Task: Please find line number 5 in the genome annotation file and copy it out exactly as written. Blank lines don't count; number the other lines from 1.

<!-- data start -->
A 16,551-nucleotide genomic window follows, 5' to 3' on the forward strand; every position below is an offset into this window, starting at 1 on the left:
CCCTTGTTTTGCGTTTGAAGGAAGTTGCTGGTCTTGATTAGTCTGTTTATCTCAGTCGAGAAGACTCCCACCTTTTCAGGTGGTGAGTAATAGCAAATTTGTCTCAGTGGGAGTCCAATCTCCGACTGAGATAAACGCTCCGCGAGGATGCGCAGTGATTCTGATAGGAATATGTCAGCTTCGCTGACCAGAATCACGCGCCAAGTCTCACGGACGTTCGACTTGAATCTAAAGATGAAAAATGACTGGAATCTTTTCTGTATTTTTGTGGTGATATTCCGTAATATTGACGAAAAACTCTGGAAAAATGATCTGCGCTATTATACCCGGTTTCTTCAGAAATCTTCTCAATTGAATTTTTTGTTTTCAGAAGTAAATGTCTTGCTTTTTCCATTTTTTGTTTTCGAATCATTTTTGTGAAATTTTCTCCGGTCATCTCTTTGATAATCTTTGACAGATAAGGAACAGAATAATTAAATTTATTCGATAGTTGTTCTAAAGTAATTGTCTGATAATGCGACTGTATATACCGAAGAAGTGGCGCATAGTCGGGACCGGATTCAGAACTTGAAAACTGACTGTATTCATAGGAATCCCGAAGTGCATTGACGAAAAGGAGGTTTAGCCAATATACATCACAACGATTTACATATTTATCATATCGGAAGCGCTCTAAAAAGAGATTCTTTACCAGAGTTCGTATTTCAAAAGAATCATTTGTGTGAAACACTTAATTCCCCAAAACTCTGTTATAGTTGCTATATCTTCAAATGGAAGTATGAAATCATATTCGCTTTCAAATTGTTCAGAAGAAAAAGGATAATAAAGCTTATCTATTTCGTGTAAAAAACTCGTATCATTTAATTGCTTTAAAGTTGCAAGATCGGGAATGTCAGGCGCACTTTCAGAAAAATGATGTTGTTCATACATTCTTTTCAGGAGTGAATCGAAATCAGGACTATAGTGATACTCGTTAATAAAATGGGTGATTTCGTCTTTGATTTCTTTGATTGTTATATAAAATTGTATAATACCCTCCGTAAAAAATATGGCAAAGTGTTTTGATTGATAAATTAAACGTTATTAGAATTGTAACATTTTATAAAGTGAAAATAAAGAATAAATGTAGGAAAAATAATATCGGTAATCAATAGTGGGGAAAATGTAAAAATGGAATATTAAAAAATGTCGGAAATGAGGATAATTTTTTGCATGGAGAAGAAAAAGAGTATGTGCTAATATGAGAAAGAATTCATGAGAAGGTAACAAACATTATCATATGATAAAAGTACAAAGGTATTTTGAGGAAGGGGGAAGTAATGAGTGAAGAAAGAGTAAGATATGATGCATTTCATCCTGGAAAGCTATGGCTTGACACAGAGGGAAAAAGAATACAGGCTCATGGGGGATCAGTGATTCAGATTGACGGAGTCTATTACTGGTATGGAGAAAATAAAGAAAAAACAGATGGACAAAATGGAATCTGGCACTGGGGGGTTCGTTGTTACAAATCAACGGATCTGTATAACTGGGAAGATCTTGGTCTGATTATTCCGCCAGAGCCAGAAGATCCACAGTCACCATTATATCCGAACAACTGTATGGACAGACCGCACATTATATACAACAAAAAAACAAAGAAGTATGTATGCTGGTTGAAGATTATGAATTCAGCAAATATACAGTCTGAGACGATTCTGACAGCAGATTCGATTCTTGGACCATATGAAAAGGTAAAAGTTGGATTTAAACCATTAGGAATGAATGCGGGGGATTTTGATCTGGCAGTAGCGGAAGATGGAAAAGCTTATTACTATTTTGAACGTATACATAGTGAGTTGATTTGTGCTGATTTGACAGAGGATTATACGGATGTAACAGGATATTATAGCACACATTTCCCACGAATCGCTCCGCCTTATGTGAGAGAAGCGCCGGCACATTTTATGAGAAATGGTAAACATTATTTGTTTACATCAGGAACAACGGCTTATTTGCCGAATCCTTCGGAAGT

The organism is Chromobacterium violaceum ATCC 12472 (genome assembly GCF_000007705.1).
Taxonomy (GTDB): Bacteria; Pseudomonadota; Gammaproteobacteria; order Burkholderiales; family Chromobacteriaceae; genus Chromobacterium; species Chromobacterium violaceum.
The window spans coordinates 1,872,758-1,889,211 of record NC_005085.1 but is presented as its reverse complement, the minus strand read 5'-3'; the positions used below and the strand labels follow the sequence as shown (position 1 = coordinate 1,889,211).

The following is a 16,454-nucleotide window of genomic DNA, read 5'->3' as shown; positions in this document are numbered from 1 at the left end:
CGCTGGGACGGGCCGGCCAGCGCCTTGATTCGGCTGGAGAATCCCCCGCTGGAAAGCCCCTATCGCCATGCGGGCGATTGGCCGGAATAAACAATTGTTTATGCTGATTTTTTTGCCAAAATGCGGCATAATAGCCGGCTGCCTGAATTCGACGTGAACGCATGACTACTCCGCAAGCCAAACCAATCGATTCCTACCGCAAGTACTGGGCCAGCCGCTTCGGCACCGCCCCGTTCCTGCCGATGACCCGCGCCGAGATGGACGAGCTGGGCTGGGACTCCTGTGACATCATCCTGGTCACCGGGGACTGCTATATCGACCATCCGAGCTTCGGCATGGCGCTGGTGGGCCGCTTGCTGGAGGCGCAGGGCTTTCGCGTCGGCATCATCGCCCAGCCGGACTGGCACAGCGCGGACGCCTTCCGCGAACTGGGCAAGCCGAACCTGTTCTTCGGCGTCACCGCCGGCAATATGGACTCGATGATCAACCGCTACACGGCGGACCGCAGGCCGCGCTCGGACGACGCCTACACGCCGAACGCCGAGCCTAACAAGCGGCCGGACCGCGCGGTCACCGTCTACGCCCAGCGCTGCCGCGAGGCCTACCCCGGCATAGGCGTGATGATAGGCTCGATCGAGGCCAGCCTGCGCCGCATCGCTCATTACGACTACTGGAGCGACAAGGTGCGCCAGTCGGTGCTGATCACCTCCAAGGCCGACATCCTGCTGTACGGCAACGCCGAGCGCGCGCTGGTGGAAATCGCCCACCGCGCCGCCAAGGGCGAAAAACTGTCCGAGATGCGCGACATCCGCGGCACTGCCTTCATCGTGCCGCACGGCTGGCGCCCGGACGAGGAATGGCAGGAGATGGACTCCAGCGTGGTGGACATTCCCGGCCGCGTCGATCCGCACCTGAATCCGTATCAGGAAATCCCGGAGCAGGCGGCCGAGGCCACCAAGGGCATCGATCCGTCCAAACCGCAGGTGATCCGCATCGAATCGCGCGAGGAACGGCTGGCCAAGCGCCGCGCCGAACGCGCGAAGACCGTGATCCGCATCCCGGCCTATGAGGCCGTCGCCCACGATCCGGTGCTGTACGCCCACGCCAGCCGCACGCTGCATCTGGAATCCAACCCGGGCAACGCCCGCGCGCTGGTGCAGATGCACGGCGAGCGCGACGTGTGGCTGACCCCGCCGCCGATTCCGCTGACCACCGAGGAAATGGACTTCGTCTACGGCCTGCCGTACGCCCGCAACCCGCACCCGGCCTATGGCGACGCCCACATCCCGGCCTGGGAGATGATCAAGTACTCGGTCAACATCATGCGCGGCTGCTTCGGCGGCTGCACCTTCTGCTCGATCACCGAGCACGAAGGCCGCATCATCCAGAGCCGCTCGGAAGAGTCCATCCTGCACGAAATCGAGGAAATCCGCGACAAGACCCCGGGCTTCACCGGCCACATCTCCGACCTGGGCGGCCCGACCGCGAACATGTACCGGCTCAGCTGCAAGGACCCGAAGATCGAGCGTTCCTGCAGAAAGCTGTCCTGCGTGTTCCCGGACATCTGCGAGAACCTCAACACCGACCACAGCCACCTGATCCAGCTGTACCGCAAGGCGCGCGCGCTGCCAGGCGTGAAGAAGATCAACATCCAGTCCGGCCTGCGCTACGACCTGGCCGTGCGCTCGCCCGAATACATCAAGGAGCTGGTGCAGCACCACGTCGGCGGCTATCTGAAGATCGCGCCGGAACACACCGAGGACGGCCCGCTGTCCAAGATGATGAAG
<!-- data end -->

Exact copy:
The window spans coordinates 1,872,758-1,889,211 of record NC_005085.1 but is presented as its reverse complement, the minus strand read 5'-3'; the positions used below and the strand labels follow the sequence as shown (position 1 = coordinate 1,889,211).